Dark Victory (1939)

“Confidentially, darling, this is more than a hang-over.”

Dark Victory Poster

Synopsis:
A headstrong young heiress (Bette Davis) with an inoperable brain tumor falls in love with her surgeon (George Brent), believing he’s cured her — but how will she react when she finds out that both Brent and her best friend (Geraldine Fitzgerald) are lying to her?

Genres:

Response to Peary’s Review:
Peary writes that this “famous Warner Bros. weeper features [a] powerhouse performance from a truly lovely, appealing Bette Davis”, who — “in her favorite role” — plays “a kind, strong-minded heiress who has frittered her life away partying, riding horses, [and] shopping”, but must confront her own mortality when she begins “suffer[ing] vision problems” and learns that her “prognosis is negative”. I wouldn’t necessarily choose the words “kind” or “appealing” when describing Davis’s “Judy Traherne”, given that she initially comes across as sullen, brash, and spoiled — “When I tell you to do something, do it!” she barks at her horse trainer, played by a notoriously miscast Humphrey Bogart — but she does indeed later “demonstrate a tremendous reserve of strength that few women in film have shown and it’s quite moving”. As with so many “Bette Davis films”, Davis is truly the highlight of the show here: Brent (her real-life lover) is more or less “stiff and wimpy as usual” as her surgeon/love interest, and while Peary refers to Fitzgerald as “superb”, I find her doting character oddly opaque. With that said, the “direction by Edmond Goulding is both strong and sensitive”, and Davis’s character arc is compelling. As Peary notes, despite the “morbid” subject matter and the “tears caused by the drawn-out finale, the triumph of this woman at the point of death actually has a cheering effect”. Watch for Ronald Reagan in a supporting role as Davis’s consistently inebriated party companion.

Redeeming Qualities and Moments:

  • Bette Davis as Judith Traherne (nominated by Peary in Alternate Oscars as one of the Best Actresses of the Year)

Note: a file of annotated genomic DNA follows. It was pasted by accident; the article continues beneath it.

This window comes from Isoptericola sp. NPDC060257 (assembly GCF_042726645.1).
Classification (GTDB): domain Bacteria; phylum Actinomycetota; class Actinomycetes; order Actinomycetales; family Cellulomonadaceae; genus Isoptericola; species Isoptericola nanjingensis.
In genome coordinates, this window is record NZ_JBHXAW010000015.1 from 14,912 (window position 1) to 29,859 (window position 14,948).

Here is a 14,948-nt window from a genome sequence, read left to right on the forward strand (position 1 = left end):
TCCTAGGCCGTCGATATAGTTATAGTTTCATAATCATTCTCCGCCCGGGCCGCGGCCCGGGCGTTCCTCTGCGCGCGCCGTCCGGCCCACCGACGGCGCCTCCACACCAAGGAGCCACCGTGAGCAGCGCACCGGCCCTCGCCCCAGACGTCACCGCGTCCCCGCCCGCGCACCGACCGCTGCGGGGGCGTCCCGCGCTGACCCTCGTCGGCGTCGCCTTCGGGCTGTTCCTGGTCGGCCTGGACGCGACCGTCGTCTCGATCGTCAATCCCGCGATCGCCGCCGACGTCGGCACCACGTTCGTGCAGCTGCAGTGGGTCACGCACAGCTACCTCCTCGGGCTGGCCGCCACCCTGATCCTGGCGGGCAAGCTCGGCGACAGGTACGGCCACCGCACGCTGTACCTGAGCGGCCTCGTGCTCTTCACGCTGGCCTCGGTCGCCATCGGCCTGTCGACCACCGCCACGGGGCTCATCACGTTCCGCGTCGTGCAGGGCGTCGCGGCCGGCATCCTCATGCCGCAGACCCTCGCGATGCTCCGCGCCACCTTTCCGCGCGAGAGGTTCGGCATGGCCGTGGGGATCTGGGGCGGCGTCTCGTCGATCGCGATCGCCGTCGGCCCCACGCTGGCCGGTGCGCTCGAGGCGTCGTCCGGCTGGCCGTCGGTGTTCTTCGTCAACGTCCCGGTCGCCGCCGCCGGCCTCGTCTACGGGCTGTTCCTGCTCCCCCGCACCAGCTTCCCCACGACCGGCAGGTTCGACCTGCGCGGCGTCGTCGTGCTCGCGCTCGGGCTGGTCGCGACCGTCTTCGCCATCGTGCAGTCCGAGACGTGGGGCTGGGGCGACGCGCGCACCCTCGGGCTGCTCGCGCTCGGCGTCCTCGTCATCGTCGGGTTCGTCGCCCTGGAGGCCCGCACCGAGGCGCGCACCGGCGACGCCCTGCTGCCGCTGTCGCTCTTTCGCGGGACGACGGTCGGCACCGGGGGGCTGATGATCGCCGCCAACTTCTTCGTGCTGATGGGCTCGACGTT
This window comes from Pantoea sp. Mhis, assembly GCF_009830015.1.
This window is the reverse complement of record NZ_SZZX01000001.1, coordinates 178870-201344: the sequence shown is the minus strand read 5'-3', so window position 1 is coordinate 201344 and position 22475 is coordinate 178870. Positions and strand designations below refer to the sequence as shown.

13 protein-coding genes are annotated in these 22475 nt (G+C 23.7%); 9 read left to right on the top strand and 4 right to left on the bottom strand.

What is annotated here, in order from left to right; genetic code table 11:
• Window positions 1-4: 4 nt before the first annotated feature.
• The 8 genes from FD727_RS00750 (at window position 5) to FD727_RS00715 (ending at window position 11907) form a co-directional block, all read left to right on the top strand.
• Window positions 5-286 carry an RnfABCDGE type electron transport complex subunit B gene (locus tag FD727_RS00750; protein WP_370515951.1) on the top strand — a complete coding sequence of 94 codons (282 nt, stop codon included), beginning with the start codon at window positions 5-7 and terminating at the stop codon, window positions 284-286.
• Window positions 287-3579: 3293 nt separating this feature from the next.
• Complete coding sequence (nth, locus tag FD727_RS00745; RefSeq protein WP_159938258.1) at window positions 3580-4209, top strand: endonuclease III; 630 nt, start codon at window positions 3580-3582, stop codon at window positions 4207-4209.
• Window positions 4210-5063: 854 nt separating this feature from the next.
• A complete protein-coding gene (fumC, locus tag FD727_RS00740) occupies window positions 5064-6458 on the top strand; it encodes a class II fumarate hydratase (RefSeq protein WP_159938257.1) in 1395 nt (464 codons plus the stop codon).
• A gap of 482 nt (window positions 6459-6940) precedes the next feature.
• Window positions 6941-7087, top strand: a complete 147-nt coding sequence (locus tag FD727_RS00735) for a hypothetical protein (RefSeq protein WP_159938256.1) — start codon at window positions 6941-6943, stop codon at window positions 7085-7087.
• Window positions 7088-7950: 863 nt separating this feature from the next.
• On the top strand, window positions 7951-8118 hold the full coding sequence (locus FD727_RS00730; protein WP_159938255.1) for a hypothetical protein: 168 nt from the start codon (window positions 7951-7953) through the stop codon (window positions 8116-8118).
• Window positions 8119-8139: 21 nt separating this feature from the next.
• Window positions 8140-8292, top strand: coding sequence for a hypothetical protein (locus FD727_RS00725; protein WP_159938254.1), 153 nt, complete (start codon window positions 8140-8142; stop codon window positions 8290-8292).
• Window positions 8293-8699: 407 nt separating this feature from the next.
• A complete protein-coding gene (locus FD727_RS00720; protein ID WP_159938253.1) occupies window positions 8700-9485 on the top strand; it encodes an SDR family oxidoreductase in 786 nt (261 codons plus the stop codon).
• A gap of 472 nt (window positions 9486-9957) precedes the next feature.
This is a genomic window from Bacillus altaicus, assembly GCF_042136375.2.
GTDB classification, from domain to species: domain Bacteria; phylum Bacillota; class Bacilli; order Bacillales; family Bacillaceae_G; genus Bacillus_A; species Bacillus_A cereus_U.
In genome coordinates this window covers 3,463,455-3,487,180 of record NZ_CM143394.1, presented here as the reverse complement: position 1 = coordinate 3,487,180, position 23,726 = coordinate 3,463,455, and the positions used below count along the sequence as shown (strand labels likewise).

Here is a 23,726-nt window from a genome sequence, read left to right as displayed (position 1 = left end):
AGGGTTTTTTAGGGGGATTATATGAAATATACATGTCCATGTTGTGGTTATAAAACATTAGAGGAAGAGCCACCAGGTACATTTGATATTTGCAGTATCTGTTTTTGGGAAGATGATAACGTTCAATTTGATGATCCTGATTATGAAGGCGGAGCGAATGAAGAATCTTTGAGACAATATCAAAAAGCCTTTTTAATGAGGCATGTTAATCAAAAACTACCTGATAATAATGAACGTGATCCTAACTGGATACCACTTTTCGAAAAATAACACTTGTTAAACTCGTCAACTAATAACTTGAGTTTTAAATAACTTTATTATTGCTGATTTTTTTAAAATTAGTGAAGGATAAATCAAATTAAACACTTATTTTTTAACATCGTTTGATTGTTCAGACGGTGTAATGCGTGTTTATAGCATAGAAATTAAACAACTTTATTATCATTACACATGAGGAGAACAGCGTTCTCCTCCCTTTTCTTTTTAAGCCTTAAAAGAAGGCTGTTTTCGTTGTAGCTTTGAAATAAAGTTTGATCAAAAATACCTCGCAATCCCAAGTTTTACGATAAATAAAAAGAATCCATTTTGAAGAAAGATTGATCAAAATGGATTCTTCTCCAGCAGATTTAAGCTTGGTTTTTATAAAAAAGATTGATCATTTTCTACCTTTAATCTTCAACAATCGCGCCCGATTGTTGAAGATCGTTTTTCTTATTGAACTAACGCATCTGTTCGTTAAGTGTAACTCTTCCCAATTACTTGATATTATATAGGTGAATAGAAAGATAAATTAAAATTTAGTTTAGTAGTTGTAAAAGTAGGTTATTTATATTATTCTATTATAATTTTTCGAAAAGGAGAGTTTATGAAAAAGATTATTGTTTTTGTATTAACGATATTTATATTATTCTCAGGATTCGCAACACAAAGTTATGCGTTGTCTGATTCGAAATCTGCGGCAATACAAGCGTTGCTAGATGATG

Dark Victory Davis3

Must See?
Yes, as a cult classic, and for Davis’s performance.

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One Response to “Dark Victory (1939)”

  1. All things considered, not must-see.

    It’s odd that Davis considered this her favorite role – it’s certainly not the best or most challenging role she ever accepted – but perhaps she felt it was a relief, for a change, to not carry the burden of playing as forceful a character as usual. In a sense, it’s a role she could breeze through. But I agree: it’s certainly odd to hear her character referred to as “nothing but kind” when that is not really the case. It’s not really a well-defined role as far as character traits are concerned – but, then, no one’s role in this film is all that deep or challenging, or particularly memorable.

    This is more or less a popcorn flick of the period – aimed at women, I suppose. And, since it’s a straightforward weepie, played totally legit as such, it doesn’t really now have that much appeal for gay audiences (as camp). It’s too earnest.

    It’s notable for its solid direction and the kind of professional performances that make you forget that the material is…though not the worst, certainly not the best. But then I don’t think the aim here is very high; it comes off like soap opera that’s meant for passing the time with some slightly melodramatic/somewhat heroic entertainment.

    Particularly odd moment: when Davis comes across her medical history file and asks someone to explain to her what “prognosis negative” means (especially considering that one of the letters she looks at clearly includes “death within a year”). Couldn’t that significant moment have been written a little better so that Davis wouldn’t look like a complete idiot?

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